Mt Pleasant News

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Neighbors Growing Together | Mar 21, 2018

Indigent burials will be cremation only, doubles amount covered by county

Feb 23, 2018

By Grace King, Mt. Pleasant News


With four months left of the fiscal year, Henry County has reached its limit on indigent burials at a time when Supervisors were in discussion to change the ordinance to allow for more.

At the Board of Supervisors meeting on Thursday, Feb. 22, funeral home directors were in attendance to voice their concern over the current ordinance, which has caused them to take on the extra cost beyond the dollar amount paid for by the county when families request they do more.

Present was Katherine Brumwell, director of Elliott Chapel in New London; Jeff Murphy, director of Murphy Funeral Home and Monument Sales; and Tim Olson, director of Olson-Powell Memorial Chapel. Mark Kimzey, director of Kimzey Funeral Home, was not present but sent a letter to the board.

After discussion with the funeral directors, Supervisors agreed to change the ordinance to allow for up to 20 indigent burials in Henry County each fiscal year. Each burial will cost $1,000. Anything over and above that will be a conversation between the family and the funeral home, County Auditor Shelly Barber said.

While the current ordinance didn’t limit what could or couldn’t be done, the new ordinance will now require that if a funeral is being paid for by the county, the body must be cremated. The funeral home will remove the body from place of death, deliver it to the crematory and ensure there are permits for cremation. A basic urn will be provided.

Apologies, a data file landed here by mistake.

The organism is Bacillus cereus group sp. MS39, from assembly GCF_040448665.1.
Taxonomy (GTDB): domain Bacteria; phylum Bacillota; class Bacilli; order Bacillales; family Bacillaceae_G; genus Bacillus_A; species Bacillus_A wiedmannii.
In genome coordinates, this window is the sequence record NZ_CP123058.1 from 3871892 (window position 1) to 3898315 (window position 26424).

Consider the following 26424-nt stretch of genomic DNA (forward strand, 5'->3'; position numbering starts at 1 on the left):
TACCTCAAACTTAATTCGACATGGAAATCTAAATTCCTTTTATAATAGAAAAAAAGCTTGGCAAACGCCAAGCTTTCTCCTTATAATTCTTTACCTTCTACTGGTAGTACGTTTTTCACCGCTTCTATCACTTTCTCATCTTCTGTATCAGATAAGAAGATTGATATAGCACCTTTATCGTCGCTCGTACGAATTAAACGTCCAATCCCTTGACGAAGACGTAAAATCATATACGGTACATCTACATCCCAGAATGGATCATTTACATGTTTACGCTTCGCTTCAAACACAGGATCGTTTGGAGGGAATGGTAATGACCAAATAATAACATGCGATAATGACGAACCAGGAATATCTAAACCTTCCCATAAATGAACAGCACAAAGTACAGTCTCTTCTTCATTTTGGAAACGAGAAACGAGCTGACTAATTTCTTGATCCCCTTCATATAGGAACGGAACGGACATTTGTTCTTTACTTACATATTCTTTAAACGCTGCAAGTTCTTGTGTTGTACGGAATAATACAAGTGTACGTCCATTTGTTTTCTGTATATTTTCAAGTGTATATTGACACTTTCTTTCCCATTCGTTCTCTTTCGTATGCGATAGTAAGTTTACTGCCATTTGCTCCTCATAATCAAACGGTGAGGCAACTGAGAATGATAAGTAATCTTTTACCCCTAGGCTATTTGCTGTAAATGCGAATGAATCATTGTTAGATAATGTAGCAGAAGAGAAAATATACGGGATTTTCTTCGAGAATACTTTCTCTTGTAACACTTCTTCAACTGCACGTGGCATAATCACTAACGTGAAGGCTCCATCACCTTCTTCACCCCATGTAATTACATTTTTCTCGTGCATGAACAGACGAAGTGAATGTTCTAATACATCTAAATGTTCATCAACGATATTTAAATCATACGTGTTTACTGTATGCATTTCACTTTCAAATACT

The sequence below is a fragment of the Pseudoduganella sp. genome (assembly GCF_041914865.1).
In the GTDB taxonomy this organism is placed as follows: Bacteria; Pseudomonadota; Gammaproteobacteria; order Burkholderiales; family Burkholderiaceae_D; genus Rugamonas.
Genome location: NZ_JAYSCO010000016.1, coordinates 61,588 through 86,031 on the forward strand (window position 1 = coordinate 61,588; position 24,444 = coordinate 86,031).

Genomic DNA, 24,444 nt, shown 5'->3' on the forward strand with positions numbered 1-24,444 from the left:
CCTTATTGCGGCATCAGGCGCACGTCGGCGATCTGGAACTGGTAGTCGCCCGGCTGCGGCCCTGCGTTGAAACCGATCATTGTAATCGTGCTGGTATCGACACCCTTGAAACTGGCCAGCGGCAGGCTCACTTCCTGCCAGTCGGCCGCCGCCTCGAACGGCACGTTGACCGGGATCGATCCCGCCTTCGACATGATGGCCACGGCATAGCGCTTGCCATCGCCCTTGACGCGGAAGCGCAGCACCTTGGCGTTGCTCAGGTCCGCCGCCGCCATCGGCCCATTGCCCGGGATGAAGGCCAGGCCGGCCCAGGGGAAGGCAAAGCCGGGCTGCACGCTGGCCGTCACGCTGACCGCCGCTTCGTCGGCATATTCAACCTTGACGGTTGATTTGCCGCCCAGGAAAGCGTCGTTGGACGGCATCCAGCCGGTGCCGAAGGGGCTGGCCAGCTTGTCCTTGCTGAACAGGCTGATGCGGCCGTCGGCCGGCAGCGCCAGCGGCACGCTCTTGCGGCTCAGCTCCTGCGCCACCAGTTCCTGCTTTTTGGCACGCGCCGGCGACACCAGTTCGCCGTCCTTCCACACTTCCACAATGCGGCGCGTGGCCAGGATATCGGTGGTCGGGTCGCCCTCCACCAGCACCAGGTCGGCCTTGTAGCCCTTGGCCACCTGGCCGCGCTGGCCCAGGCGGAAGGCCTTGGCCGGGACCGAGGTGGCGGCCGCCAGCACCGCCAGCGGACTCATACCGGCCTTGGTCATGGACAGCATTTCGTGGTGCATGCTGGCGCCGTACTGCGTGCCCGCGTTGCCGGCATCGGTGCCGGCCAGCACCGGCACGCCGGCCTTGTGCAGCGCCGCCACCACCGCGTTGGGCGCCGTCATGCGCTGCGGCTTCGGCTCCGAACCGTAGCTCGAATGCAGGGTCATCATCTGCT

The new ordinance will go into effect March 13. Although all of the burials for the 2018 fiscal year are used, Barber said that if someone meets the requirements, the county will continue to care for indigent burials as needed.

In other news, Supervisors approved a request for an exception to the general assistance policy. In an ordinance that is used to provide help for rent and utilities for residents, Sarah Berndt, Coordinator of Disability Services (CDC), requested an exception to the policy.

An Henry County resident needed $250 assistance to go from living in a residential care facility to a community-based support facility. Berndt said that she felt it would be in the person’s best interest that the county assist in this transition even though the facilities are outside of Henry County.

“The individual didn’t lose their residence in Henry County,” Berndt explained in a phone call after the Supervisor’s meeting. “They were a resident when they went into the residential care facility.”

Supervisors also approved the Statement of Understanding with Southeast Iowa Link (SEIL). As a county employee, Berndt also works on behalf of SEIL to keep an eye on legislative action and serve as a support service person for regional mental health services.

Chris Betsworth, therapist at Hillcrest Family Services, attended the meeting with Berndt to give an update about the services they have been providing to the county. This includes same-day crisis appointments for people who might need to be seen immediately and also provides 8 a.m. to 5 p.m. crisis support services in the emergency department at Henry County Health Center (HCHC).

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